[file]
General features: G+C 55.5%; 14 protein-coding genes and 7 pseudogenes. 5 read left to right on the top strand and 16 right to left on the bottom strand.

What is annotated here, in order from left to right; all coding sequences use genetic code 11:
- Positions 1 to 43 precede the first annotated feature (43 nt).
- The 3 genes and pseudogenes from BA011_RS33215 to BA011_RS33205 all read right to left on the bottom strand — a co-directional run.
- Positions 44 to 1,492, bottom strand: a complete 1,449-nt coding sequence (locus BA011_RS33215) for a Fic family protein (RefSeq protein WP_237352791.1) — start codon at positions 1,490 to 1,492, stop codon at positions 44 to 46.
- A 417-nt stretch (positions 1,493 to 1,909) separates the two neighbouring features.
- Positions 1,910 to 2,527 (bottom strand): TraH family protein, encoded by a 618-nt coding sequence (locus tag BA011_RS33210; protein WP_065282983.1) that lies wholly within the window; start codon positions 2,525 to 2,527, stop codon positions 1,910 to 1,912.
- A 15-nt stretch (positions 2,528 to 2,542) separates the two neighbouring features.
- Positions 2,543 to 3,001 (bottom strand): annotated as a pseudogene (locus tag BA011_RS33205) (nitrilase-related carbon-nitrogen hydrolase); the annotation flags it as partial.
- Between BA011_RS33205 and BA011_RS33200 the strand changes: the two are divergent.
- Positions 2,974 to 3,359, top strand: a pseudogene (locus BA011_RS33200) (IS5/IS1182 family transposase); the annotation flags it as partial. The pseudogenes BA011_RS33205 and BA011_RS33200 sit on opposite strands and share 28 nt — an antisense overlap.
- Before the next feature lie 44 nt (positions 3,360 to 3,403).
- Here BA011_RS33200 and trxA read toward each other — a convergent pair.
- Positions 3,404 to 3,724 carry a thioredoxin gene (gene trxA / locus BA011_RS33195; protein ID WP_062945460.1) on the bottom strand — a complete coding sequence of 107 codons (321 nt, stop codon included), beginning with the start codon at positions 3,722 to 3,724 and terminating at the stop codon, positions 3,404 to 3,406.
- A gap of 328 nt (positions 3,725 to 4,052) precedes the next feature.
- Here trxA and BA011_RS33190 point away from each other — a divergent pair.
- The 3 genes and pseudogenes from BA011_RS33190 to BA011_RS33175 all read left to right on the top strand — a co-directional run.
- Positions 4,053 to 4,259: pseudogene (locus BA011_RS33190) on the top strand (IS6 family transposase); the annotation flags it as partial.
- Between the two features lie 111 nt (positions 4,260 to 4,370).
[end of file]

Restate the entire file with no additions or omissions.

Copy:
General features: G+C 55.5%; 14 protein-coding genes and 7 pseudogenes. 5 read left to right on the top strand and 16 right to left on the bottom strand.

What is annotated here, in order from left to right; all coding sequences use genetic code 11:
- Positions 1 to 43 precede the first annotated feature (43 nt).
- The 3 genes and pseudogenes from BA011_RS33215 to BA011_RS33205 all read right to left on the bottom strand — a co-directional run.
- Positions 44 to 1,492, bottom strand: a complete 1,449-nt coding sequence (locus BA011_RS33215) for a Fic family protein (RefSeq protein WP_237352791.1) — start codon at positions 1,490 to 1,492, stop codon at positions 44 to 46.
- A 417-nt stretch (positions 1,493 to 1,909) separates the two neighbouring features.
- Positions 1,910 to 2,527 (bottom strand): TraH family protein, encoded by a 618-nt coding sequence (locus tag BA011_RS33210; protein WP_065282983.1) that lies wholly within the window; start codon positions 2,525 to 2,527, stop codon positions 1,910 to 1,912.
- A 15-nt stretch (positions 2,528 to 2,542) separates the two neighbouring features.
- Positions 2,543 to 3,001 (bottom strand): annotated as a pseudogene (locus tag BA011_RS33205) (nitrilase-related carbon-nitrogen hydrolase); the annotation flags it as partial.
- Between BA011_RS33205 and BA011_RS33200 the strand changes: the two are divergent.
- Positions 2,974 to 3,359, top strand: a pseudogene (locus BA011_RS33200) (IS5/IS1182 family transposase); the annotation flags it as partial. The pseudogenes BA011_RS33205 and BA011_RS33200 sit on opposite strands and share 28 nt — an antisense overlap.
- Before the next feature lie 44 nt (positions 3,360 to 3,403).
- Here BA011_RS33200 and trxA read toward each other — a convergent pair.
- Positions 3,404 to 3,724 carry a thioredoxin gene (gene trxA / locus BA011_RS33195; protein ID WP_062945460.1) on the bottom strand — a complete coding sequence of 107 codons (321 nt, stop codon included), beginning with the start codon at positions 3,722 to 3,724 and terminating at the stop codon, positions 3,404 to 3,406.
- A gap of 328 nt (positions 3,725 to 4,052) precedes the next feature.
- Here trxA and BA011_RS33190 point away from each other — a divergent pair.
- The 3 genes and pseudogenes from BA011_RS33190 to BA011_RS33175 all read left to right on the top strand — a co-directional run.
- Positions 4,053 to 4,259: pseudogene (locus BA011_RS33190) on the top strand (IS6 family transposase); the annotation flags it as partial.
- Between the two features lie 111 nt (positions 4,260 to 4,370).